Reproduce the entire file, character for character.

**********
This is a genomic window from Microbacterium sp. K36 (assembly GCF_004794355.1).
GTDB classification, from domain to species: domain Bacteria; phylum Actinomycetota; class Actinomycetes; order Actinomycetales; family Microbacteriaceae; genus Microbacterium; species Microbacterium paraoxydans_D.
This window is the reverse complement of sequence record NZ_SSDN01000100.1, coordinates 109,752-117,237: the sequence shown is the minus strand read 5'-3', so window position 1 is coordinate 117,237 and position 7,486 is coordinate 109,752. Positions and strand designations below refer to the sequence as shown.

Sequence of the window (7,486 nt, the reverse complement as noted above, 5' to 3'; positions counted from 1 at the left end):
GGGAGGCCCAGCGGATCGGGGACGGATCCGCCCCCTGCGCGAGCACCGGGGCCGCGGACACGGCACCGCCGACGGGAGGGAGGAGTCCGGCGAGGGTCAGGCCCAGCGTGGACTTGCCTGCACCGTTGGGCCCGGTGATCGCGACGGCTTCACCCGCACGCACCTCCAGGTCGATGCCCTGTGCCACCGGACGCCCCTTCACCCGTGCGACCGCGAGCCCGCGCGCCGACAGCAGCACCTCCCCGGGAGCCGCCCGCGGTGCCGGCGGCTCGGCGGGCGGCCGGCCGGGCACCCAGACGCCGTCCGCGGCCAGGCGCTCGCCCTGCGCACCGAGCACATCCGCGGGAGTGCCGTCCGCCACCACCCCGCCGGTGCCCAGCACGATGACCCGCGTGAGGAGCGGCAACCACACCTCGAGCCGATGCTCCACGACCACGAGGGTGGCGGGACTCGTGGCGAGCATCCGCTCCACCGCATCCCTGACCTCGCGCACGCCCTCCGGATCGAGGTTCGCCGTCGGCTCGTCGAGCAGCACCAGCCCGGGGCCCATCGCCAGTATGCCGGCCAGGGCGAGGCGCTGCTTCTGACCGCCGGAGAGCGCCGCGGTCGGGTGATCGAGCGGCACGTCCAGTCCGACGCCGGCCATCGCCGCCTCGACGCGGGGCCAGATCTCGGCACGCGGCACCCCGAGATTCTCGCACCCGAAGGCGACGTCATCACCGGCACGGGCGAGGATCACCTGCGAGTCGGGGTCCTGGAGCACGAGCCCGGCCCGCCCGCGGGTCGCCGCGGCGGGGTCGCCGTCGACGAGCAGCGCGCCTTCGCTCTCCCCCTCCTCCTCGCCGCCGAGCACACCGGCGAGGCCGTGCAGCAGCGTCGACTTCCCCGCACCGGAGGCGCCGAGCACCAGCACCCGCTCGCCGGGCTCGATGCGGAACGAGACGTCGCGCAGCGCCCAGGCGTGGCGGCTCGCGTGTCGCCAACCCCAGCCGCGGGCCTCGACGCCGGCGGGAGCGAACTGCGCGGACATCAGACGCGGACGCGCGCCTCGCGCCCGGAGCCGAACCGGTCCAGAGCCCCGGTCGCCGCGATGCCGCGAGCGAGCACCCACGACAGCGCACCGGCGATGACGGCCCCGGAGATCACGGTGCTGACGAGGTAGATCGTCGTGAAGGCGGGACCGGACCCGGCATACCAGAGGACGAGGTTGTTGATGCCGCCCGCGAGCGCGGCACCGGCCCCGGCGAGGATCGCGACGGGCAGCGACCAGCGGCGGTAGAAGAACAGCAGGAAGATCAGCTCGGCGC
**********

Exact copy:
This is a genomic window from Microbacterium sp. K36 (assembly GCF_004794355.1).
GTDB classification, from domain to species: domain Bacteria; phylum Actinomycetota; class Actinomycetes; order Actinomycetales; family Microbacteriaceae; genus Microbacterium; species Microbacterium paraoxydans_D.
This window is the reverse complement of sequence record NZ_SSDN01000100.1, coordinates 109,752-117,237: the sequence shown is the minus strand read 5'-3', so window position 1 is coordinate 117,237 and position 7,486 is coordinate 109,752. Positions and strand designations below refer to the sequence as shown.

Sequence of the window (7,486 nt, the reverse complement as noted above, 5' to 3'; positions counted from 1 at the left end):
GGGAGGCCCAGCGGATCGGGGACGGATCCGCCCCCTGCGCGAGCACCGGGGCCGCGGACACGGCACCGCCGACGGGAGGGAGGAGTCCGGCGAGGGTCAGGCCCAGCGTGGACTTGCCTGCACCGTTGGGCCCGGTGATCGCGACGGCTTCACCCGCACGCACCTCCAGGTCGATGCCCTGTGCCACCGGACGCCCCTTCACCCGTGCGACCGCGAGCCCGCGCGCCGACAGCAGCACCTCCCCGGGAGCCGCCCGCGGTGCCGGCGGCTCGGCGGGCGGCCGGCCGGGCACCCAGACGCCGTCCGCGGCCAGGCGCTCGCCCTGCGCACCGAGCACATCCGCGGGAGTGCCGTCCGCCACCACCCCGCCGGTGCCCAGCACGATGACCCGCGTGAGGAGCGGCAACCACACCTCGAGCCGATGCTCCACGACCACGAGGGTGGCGGGACTCGTGGCGAGCATCCGCTCCACCGCATCCCTGACCTCGCGCACGCCCTCCGGATCGAGGTTCGCCGTCGGCTCGTCGAGCAGCACCAGCCCGGGGCCCATCGCCAGTATGCCGGCCAGGGCGAGGCGCTGCTTCTGACCGCCGGAGAGCGCCGCGGTCGGGTGATCGAGCGGCACGTCCAGTCCGACGCCGGCCATCGCCGCCTCGACGCGGGGCCAGATCTCGGCACGCGGCACCCCGAGATTCTCGCACCCGAAGGCGACGTCATCACCGGCACGGGCGAGGATCACCTGCGAGTCGGGGTCCTGGAGCACGAGCCCGGCCCGCCCGCGGGTCGCCGCGGCGGGGTCGCCGTCGACGAGCAGCGCGCCTTCGCTCTCCCCCTCCTCCTCGCCGCCGAGCACACCGGCGAGGCCGTGCAGCAGCGTCGACTTCCCCGCACCGGAGGCGCCGAGCACCAGCACCCGCTCGCCGGGCTCGATGCGGAACGAGACGTCGCGCAGCGCCCAGGCGTGGCGGCTCGCGTGTCGCCAACCCCAGCCGCGGGCCTCGACGCCGGCGGGAGCGAACTGCGCGGACATCAGACGCGGACGCGCGCCTCGCGCCCGGAGCCGAACCGGTCCAGAGCCCCGGTCGCCGCGATGCCGCGAGCGAGCACCCACGACAGCGCACCGGCGATGACGGCCCCGGAGATCACGGTGCTGACGAGGTAGATCGTCGTGAAGGCGGGACCGGACCCGGCATACCAGAGGACGAGGTTGTTGATGCCGCCCGCGAGCGCGGCACCGGCCCCGGCGAGGATCGCGACGGGCAGCGACCAGCGGCGGTAGAAGAACAGCAGGAAGATCAGCTCGGCGC